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Anxiety in Teens Doesn’t Always Mean They Have An Anxiety Disorder..
Compared to most adults, teens lack the skills that come with maturity, which is why they often have a difficult time coping in today’s ever-changing world. With the growing pressure of academic achievement, the biological changes stirring in their young bodies, the competitive nature sometimes caused by these stirrings, and adulthood looming on the horizon, is it any wonder why many are so susceptible to anxiety and panic attacks?]
Nearing The End of Schooldays..
There are many teenagers who, nearing the end of their schooldays, have parents desperately wanting to ensure that their grades are high enough to gain entry into reputable colleges. And some parents, pushing them to work even harder, even encourage their teenage children to look beyond academia and start thinking about their future lifestyle, marriage and raising a family.
Think about it. Is it any wonder some teens, driven by parental pressures, begin having deep stirrings of apprehension and start doubting their own abilities?
Often Teenagers Experience Anxiety in Ways Others Don’t..
Adults aren’t the only ones who suffer from anxiety and panic attacks. Although mild flurries of panic and anxiety in teenagers are often a fairly normal reaction to many of their day-to-day social interactions (exams, dating, competing in sports, performing on stage), some teens experience anxiety in ways others don’t.
Not unlike the anxiety some young children experience, teens can experience severe anxiety just by thinking about situations that have yet to happen, which often spark irrational fears in them that lead to terrifying panic attacks. One direction
Restless Teenagers Often Can Become Over Dramatic..
Some teenagers do have the tendency to react disproportionately to events and be overly dramatic. This doesn’t necessarily mean they are anxiety prone. But if your child is showing any signs of social withdrawal, or is having difficulty concentrating, or is experiencing sudden outbursts of anger, then first, try setting aside some time to sit with them and have a quiet chat.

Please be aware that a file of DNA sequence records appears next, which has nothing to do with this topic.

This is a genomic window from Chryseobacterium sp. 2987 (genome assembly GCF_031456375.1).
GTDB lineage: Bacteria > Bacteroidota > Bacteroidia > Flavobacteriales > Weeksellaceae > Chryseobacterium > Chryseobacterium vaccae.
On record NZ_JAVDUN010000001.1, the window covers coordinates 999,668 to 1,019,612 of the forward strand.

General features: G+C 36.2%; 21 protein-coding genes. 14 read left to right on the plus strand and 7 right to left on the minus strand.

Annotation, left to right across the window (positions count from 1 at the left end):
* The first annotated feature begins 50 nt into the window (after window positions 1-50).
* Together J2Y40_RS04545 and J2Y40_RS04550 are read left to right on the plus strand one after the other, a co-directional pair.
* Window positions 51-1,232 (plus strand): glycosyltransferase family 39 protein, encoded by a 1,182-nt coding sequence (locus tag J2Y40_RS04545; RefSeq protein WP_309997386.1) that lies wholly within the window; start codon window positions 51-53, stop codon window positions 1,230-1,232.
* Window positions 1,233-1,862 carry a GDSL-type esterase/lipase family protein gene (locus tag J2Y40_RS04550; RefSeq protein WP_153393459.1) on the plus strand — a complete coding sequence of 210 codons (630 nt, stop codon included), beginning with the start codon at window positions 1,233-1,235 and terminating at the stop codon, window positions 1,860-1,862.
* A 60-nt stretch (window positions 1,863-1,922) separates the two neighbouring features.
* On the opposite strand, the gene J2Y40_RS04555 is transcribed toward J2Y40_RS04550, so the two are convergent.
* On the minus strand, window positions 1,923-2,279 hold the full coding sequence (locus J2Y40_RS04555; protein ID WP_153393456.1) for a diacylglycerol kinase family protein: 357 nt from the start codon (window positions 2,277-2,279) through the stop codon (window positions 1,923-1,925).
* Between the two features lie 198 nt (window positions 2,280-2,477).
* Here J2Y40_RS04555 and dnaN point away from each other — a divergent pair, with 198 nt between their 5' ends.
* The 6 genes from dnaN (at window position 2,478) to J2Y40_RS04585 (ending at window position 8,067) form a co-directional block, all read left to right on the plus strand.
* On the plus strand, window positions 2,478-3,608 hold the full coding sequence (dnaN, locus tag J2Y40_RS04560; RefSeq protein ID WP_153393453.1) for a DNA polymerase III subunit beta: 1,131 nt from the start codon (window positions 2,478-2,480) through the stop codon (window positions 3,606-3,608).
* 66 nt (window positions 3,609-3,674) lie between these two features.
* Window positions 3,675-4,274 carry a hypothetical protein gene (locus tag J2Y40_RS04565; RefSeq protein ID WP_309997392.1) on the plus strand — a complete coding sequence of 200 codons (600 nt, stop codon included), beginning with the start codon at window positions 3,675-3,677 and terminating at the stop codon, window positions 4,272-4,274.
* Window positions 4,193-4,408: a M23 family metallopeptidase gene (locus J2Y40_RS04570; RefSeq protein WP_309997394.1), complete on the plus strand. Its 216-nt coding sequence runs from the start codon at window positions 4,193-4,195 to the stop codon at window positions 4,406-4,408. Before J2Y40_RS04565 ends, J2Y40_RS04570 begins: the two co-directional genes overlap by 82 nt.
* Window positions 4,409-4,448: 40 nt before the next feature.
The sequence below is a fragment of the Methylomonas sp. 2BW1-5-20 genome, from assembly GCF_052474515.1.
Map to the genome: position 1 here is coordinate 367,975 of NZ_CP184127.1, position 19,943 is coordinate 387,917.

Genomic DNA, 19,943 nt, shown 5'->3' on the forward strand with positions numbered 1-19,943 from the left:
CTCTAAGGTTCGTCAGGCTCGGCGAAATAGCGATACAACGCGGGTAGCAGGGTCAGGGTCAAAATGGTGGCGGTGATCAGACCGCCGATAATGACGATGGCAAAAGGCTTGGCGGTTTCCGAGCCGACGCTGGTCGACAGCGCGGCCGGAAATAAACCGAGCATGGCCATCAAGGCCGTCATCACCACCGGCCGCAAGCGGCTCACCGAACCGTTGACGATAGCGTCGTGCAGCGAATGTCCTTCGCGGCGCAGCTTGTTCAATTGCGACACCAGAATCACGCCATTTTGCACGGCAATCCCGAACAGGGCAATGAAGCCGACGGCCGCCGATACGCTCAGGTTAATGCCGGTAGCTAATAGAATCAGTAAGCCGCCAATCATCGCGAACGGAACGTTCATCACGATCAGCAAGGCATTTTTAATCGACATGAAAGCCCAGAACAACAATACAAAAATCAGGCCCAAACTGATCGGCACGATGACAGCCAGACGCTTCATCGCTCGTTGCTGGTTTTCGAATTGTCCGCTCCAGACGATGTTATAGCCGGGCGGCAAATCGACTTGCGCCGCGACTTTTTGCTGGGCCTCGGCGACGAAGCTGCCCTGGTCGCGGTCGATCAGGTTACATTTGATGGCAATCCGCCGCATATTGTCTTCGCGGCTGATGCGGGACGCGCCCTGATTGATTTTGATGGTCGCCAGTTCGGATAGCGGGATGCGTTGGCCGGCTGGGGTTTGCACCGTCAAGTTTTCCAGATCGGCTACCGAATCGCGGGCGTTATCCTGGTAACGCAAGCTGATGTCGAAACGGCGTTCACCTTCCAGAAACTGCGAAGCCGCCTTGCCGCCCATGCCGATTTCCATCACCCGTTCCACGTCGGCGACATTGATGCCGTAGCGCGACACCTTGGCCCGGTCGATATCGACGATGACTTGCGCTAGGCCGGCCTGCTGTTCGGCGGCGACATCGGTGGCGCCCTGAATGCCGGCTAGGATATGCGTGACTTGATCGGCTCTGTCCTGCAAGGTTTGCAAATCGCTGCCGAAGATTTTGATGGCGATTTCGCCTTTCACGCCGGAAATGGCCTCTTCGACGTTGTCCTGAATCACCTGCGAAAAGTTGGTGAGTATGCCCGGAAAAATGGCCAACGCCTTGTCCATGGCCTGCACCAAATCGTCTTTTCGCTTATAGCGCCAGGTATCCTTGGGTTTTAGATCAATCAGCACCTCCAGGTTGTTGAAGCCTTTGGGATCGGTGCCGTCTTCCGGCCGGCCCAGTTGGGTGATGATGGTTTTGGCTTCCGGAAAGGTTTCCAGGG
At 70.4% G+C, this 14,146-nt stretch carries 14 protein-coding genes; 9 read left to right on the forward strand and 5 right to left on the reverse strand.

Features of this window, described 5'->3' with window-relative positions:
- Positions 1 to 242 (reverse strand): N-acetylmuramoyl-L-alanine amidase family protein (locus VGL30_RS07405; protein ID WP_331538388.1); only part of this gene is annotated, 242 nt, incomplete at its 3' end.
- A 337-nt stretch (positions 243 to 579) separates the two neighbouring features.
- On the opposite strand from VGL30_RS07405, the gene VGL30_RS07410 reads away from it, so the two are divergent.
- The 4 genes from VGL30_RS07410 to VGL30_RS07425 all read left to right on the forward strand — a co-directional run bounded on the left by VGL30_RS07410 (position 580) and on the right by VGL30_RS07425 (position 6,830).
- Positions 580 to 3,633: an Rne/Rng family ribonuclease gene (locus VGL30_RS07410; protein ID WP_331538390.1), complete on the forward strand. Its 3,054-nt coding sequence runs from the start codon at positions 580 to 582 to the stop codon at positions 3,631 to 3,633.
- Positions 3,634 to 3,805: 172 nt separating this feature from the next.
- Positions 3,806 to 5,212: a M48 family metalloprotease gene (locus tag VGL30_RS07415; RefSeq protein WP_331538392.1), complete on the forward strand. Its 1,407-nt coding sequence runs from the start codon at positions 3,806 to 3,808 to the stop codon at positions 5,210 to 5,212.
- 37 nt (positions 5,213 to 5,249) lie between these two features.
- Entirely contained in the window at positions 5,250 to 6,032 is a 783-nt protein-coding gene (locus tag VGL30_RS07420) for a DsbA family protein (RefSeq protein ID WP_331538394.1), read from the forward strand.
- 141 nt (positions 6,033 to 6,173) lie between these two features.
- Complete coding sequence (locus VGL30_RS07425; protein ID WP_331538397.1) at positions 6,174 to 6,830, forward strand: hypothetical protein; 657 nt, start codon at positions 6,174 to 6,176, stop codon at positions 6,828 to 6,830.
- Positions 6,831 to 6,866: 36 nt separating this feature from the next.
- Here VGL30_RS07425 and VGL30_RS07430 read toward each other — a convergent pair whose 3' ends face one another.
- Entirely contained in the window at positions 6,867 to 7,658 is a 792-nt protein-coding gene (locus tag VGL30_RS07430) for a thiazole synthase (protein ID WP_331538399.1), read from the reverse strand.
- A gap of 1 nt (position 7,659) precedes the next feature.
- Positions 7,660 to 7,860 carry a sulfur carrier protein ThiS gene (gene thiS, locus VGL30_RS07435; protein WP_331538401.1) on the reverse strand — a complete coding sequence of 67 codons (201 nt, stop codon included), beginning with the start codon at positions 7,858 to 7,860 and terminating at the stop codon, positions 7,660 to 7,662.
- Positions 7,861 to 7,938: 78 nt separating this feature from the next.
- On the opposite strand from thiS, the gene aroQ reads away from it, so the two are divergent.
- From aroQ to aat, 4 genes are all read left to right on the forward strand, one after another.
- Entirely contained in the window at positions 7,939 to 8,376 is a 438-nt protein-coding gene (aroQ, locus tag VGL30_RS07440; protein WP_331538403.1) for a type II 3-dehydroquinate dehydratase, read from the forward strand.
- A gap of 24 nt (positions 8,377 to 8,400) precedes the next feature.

Just letting a teenager know you’re there for them, willing to support them through whatever it is they may be going through in their life, definitely helps ease their concerns.
When is Too Much, Too Much?
One directionUnder normal circumstances pretty much every teenager will feel anxious from time to time. That said, it’s important parents understand and recognise the difference between healthy everyday anxiety and the irrational, debilitating anxiety that’s often the result of an outside force (bullying, peer pressure) – or of some disturbing some experience experienced in their past.
Teens filled with insecurities and low self-esteem, or teens suffering from depression, often turn to external sources instead of talking to their parents or sharing their fears with close friends. This is where drugs, alcohol, and sexual promiscuity come into play.
When these pressures continue to build, often troubled teenagers find themselves prepared to do anything, in other words, whatever it takes to alleviate their anxiety – even to the point where some teens contemplate suicide..
Anxiety in Teens: What to Look For..
Medical professionals studying anxiety in teenagers have found, for any given situation one teenager’s reaction may be very different from another’s, hence there’s really no uniform set of symptoms. Nevertheless, most teens experiencing anxiety and panic attacks will show at least several of the following signs: shortness of breath, chest pain, heart burn, hyperactivity, palpitations, smothering sensations, sweating or shivering, sometimes numbness in the head or face, stomach pains, neck and shoulder pains for no particular reason, and often, in extreme cases, the fear of going crazy. One direction
(Important to note: It is possible that some of the anxiety symptoms described above may be caused by medical, psychological, or physical conditions; or could be the effect of a current medical condition or treatment; or the side effect of a certain medication; or even the body’s natural reaction to intense stimuli. So please, take this into consideration before jumping to conclusions about your teenager’s anxiety condition) One direction
If you’re at all concerned about any signs of anxiety in your teenager and would like like to gain a deeper understanding of how anxiety can interfere with a teenager’s development and rob them of their own natural well being, then visit AnxietyFreeChildren where you will find more detailed information.